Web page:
Canadian Comfort Food: Not Quite Authentic Poutine

Poutine is a traditional Canadian dish that combines all that is delicious and unhealthy: chips, gravy and cheese.


Our Not Quite Traditional Poutine uses mozzarella instead of the traditional cheese curds that they use in Canada. While this is not a dish to consume often, it is a great treat to enjoy from time to time.

Serves: Four
Time: 30 minutes


  • 3 good sized floury potatoes, such as Sebago, sliced into sticks
  • 2 tablespoons vegetable oil
  • salt and pepper
  • 170g fresh mozzarella


  • 2 tablespoons butter
  • 1 shallot, minced
  • 3 cloves garlic, minced
  • 2 tablespoons plain flour
  • 1 1/2 cups vegetable broth
  • 1 teaspoon soy sauce
  • 1/2 teaspoon cayenne pepper


Preheat oven to 210°C.

Spread 1 tablespoon of oil over a baking sheet and spread potatoes over in a single layer. Pour remaining oil over the potatoes and season with salt and pepper. Use your hands to coat potatoes well with the oil, salt and pepper. Bake in the preheated oven for approximately 20 minutes.

While potatoes are cooking, prepare the gravy. In a heavy saucepan, melt butter over a medium heat. Add in the shallots and garlic, cooking until translucent, about 2 minutes. Add in the flour and stir quickly to avoid lumps. Allow mixture to brown. Add a splash of broth if it is clumpy.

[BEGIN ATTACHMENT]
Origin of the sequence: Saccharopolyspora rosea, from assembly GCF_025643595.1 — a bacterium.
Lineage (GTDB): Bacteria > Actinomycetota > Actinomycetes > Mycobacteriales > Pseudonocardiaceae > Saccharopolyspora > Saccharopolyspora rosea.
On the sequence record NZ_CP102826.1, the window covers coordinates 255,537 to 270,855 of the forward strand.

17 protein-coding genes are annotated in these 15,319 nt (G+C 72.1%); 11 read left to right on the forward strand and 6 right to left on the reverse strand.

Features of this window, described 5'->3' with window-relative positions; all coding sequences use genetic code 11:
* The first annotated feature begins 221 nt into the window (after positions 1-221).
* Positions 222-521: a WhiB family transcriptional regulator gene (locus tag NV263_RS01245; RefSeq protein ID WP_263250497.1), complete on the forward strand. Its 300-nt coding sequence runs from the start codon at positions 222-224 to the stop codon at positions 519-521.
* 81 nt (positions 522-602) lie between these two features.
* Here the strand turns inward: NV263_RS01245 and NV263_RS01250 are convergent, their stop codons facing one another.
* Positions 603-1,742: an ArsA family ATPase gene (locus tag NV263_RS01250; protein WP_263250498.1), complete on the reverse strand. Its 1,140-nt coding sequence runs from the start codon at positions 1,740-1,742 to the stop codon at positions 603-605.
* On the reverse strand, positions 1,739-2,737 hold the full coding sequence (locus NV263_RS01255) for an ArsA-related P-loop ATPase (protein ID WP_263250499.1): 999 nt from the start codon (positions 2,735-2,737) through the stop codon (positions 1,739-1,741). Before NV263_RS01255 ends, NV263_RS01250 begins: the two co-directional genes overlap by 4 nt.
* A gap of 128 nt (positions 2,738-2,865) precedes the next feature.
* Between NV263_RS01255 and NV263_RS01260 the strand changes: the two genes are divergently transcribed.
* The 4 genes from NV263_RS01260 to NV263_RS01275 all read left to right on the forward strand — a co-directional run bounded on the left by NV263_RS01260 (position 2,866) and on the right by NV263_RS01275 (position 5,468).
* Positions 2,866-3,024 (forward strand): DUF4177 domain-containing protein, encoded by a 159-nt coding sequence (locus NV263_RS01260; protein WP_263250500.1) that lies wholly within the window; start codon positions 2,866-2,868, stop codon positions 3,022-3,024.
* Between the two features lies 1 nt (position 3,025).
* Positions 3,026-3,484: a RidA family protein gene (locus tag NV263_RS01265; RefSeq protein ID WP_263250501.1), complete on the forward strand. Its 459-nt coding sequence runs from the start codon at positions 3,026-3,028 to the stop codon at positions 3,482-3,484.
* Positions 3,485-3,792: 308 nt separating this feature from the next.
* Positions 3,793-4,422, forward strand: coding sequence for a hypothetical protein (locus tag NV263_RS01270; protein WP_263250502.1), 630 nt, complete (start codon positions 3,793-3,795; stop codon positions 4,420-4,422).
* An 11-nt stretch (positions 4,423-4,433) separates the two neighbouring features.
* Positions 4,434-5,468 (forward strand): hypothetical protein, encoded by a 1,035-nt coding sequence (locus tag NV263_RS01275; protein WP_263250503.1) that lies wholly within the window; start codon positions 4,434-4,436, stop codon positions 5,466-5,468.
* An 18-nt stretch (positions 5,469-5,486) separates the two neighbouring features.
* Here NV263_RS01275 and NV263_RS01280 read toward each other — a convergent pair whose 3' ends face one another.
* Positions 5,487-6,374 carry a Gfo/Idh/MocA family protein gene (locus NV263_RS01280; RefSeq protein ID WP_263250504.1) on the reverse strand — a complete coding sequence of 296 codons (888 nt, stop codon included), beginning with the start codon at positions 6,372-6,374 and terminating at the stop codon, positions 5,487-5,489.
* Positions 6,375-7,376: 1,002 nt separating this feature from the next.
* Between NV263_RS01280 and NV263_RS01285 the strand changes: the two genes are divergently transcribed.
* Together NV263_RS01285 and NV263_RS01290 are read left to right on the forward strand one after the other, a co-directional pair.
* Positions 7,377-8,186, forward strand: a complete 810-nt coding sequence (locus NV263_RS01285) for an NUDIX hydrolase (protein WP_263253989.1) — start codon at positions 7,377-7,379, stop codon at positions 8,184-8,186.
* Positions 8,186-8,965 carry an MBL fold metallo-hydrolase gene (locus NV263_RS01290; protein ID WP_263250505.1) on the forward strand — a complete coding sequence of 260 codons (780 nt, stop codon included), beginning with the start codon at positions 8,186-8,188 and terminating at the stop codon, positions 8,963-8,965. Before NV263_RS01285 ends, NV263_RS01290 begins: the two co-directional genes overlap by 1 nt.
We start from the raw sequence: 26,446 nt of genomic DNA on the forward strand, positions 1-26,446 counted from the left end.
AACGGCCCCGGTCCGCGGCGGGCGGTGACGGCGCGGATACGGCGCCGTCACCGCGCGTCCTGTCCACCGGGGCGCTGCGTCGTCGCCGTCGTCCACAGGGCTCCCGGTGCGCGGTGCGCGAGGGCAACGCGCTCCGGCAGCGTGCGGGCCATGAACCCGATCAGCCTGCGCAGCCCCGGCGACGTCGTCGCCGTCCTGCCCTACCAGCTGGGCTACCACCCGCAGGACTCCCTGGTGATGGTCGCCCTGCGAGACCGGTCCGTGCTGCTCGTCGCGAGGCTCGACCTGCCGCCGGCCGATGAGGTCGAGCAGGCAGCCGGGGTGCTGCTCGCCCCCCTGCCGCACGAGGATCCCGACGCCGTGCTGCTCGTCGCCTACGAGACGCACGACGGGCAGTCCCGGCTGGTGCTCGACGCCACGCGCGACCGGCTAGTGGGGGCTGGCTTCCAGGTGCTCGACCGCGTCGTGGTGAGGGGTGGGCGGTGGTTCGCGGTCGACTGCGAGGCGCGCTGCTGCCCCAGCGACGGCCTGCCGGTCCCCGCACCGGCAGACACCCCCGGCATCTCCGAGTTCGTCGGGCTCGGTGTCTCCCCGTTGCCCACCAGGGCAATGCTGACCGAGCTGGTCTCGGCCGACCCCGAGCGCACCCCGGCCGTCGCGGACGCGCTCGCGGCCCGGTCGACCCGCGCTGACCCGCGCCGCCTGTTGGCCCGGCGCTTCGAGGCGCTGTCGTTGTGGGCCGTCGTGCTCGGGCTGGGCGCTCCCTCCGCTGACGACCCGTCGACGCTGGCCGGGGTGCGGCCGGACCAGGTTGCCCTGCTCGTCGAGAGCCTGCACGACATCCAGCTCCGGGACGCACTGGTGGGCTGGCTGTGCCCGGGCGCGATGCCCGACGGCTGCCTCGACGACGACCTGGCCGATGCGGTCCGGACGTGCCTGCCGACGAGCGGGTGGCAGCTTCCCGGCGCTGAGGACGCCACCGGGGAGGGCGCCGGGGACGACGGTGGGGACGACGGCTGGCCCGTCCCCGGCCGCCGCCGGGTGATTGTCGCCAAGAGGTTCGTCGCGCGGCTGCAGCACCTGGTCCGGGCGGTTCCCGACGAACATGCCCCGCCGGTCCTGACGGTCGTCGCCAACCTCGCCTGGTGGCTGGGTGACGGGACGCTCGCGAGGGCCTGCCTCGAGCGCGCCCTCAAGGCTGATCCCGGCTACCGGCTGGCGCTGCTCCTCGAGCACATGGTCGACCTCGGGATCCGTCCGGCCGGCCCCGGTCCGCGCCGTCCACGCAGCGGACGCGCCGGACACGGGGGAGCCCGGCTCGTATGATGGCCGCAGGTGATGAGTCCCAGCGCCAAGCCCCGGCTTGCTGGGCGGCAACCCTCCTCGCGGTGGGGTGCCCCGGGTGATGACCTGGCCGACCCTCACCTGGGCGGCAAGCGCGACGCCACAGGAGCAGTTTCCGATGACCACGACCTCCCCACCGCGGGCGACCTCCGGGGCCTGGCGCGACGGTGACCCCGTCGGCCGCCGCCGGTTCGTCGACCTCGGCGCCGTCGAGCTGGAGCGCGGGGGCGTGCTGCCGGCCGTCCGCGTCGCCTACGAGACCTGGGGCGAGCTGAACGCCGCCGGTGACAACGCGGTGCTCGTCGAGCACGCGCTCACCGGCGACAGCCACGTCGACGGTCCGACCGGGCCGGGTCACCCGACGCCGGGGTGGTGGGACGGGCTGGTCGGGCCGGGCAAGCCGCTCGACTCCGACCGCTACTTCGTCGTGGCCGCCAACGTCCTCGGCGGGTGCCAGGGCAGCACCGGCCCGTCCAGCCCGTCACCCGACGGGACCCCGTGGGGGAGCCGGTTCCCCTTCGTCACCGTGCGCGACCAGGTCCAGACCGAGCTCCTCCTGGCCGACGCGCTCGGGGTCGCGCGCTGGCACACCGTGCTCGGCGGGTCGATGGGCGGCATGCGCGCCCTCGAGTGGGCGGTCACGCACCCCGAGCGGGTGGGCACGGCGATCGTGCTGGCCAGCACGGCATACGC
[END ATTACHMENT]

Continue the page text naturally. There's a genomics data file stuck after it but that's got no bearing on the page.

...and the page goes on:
Pour in the broth, soy sauce and cayenne pepper, stirring to maintain a smooth consistency. Bring to a boil and then turn down the heat. Allow to cook for another 5 minutes, stirring occasionally. Add salt and pepper to taste. Turn burner onto lowest setting to keep warm until chips are ready.

Remove chips from oven and test their tenderness with a fork. If you like your chips more on the crispy side, flip them over with a spatula and put them back into the oven for a few minutes.

Once ready, place half of the chips onto a large plate, and top with a layer of cheese and gravy. Repeat with the second half of chips, cheese and gravy. Serve immediately with fresh ground black pepper.



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